‘JT & Dale Talk Jobs’ is the largest nationally syndicated career advice column in the country and can be found at JTandDale.com.
Dear J.T. & Dale: I got an unexpected call from a potential employer, and the recruiter asked if she could interview me on the spot. I was caught off guard and said, “Yes,” but as a result, I think I botched the interview, since I’ve never heard back. What should I do next time this happens? — Annette
J.T.: I advise my clients to always be ready for a phone screen, starting the day you submit an application; after all, you just never know when a recruiter might call. In the event that you aren’t prepared, you have to quickly evaluate your options: You can wing it and hope you do well; or you can ask to reschedule, but risk the recruiter moving on to other candidates.
Dale: And that’s not the only risk. If you’re the one approaching companies, you’re selling yourself, which makes you a salesperson with one product. So picture this: You run into a guy who’s a car salesman, say it’s Hondas. You tell him, “I’m in the market for a Honda. Let me ask a few questions.” What would you think if the guy said, “I need to get my thoughts together. Let me get back to you.” Is that someone you’d want to buy a Honda from? Of course not. You want him to be someone who loves Hondas and is eager to help you fill your need — someone full of questions and answers. That’s why you should be doing mock interviews and be ready to zing away with both.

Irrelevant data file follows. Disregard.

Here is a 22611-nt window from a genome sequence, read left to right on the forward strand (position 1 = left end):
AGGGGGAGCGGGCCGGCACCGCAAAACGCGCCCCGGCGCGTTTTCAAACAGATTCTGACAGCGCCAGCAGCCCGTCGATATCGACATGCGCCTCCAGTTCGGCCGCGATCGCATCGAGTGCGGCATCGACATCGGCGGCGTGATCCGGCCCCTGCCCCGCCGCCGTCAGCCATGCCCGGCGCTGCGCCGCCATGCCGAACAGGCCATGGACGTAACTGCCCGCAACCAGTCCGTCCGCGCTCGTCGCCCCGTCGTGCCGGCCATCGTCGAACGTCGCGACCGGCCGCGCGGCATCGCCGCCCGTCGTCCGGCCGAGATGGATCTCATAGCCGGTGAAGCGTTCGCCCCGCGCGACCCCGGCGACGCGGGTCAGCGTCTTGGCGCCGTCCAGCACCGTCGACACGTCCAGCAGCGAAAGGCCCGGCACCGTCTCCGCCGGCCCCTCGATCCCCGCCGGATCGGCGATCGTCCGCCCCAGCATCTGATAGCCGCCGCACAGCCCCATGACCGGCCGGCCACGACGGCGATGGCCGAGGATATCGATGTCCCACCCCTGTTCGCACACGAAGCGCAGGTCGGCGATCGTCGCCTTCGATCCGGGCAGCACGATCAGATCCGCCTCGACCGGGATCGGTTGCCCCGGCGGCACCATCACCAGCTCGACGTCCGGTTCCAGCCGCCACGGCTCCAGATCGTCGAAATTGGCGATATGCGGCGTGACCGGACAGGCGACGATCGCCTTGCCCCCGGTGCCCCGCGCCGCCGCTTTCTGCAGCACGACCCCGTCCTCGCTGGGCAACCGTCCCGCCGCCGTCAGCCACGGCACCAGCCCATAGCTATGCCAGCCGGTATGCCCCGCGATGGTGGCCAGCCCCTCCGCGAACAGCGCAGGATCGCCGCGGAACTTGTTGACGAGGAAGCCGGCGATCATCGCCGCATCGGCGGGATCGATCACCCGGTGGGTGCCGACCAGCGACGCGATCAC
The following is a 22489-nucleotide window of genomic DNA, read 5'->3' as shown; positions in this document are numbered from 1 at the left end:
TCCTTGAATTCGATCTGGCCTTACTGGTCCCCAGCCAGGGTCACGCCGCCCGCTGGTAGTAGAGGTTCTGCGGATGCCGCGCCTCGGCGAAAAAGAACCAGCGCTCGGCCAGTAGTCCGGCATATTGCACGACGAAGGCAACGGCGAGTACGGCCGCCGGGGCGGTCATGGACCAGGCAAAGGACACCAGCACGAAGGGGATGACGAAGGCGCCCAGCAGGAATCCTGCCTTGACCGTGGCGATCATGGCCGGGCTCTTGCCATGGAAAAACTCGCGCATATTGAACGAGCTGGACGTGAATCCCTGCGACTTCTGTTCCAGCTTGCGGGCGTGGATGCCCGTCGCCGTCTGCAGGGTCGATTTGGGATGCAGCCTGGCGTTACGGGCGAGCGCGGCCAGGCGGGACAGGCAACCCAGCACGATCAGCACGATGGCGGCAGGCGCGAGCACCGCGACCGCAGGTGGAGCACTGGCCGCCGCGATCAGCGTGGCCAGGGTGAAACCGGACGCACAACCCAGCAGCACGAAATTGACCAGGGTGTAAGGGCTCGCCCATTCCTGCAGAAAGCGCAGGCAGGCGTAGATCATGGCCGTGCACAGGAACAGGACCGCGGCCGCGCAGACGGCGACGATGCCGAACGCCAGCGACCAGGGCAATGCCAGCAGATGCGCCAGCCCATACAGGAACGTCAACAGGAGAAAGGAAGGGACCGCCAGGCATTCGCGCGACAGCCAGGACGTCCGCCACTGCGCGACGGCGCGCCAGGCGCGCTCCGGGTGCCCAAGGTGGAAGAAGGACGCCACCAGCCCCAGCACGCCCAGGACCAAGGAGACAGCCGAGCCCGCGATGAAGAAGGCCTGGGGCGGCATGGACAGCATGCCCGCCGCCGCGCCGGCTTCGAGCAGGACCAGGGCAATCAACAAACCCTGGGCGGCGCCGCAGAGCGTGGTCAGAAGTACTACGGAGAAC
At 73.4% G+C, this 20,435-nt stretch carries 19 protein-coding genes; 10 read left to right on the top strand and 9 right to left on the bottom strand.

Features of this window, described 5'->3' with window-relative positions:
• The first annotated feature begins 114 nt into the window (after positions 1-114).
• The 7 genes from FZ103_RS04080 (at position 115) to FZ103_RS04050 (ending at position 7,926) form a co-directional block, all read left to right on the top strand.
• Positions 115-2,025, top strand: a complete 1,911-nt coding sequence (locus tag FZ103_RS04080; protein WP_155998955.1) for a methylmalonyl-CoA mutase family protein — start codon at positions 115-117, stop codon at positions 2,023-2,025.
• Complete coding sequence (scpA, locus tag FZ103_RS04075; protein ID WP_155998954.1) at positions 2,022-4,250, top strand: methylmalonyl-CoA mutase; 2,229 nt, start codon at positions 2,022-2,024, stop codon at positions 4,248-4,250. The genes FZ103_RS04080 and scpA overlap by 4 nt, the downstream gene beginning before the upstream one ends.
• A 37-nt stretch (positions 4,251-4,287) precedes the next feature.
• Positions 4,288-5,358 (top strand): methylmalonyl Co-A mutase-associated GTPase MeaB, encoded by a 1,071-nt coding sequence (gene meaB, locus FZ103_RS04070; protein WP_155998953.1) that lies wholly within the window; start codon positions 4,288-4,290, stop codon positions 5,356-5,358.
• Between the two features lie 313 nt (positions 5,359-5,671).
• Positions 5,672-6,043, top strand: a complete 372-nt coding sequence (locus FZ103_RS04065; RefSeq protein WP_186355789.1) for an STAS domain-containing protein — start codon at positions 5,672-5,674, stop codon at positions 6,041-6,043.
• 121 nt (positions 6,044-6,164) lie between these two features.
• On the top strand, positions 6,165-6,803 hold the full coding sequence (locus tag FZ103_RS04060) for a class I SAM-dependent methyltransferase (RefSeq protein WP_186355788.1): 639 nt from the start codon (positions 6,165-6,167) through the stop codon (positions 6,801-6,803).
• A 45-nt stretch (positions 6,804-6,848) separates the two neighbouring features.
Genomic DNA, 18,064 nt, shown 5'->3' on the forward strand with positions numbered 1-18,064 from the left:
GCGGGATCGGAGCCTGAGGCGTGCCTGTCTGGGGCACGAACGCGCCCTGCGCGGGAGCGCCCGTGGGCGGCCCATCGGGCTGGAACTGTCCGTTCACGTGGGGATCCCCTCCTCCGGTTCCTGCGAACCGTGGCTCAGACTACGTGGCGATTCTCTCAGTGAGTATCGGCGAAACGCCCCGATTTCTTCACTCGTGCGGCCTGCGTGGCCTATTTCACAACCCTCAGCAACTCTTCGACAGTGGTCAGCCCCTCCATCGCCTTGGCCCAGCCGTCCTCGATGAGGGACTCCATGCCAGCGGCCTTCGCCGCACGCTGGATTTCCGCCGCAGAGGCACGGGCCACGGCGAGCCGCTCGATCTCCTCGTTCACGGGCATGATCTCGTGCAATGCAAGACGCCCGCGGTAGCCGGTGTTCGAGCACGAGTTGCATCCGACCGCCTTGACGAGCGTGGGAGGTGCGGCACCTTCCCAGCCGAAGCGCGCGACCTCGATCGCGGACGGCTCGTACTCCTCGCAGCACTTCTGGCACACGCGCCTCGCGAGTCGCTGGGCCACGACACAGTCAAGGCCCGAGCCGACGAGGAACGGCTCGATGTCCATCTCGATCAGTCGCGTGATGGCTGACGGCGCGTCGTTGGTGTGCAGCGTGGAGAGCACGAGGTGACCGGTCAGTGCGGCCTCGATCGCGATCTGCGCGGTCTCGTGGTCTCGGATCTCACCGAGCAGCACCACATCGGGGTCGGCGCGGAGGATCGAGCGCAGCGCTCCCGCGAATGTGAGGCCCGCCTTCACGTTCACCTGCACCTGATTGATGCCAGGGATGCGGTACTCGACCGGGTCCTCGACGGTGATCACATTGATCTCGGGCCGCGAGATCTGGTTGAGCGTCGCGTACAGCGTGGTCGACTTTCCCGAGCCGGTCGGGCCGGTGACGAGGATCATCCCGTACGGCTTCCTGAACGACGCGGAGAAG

J.T.: I get your point, but there’s one exception to zinging. If you don’t feel you know enough about the company, tell the recruiter you have an appointment and ask if you could call him or her in an hour. This will at least buy you some time to prep and hopefully still keep you in the running.
Dale: Then again, questions are the answer. You just say, “I’ve been impressed by your company and I made notes, but I don’t have them with me. Would you rather I called you back or that we just press ahead?” They’ll choose the latter, but by asking the question, you’ve scored points before the interview even starts.
Jeanine “J.T.” Tanner O’Donnell is a professional development specialist and the founder of the consulting firm, JTODonnell.com, and of the career management blog, CAREEREALISM.com. Dale Dauten resolves employment and other business disputes as a mediator with AgreementHouse.com.
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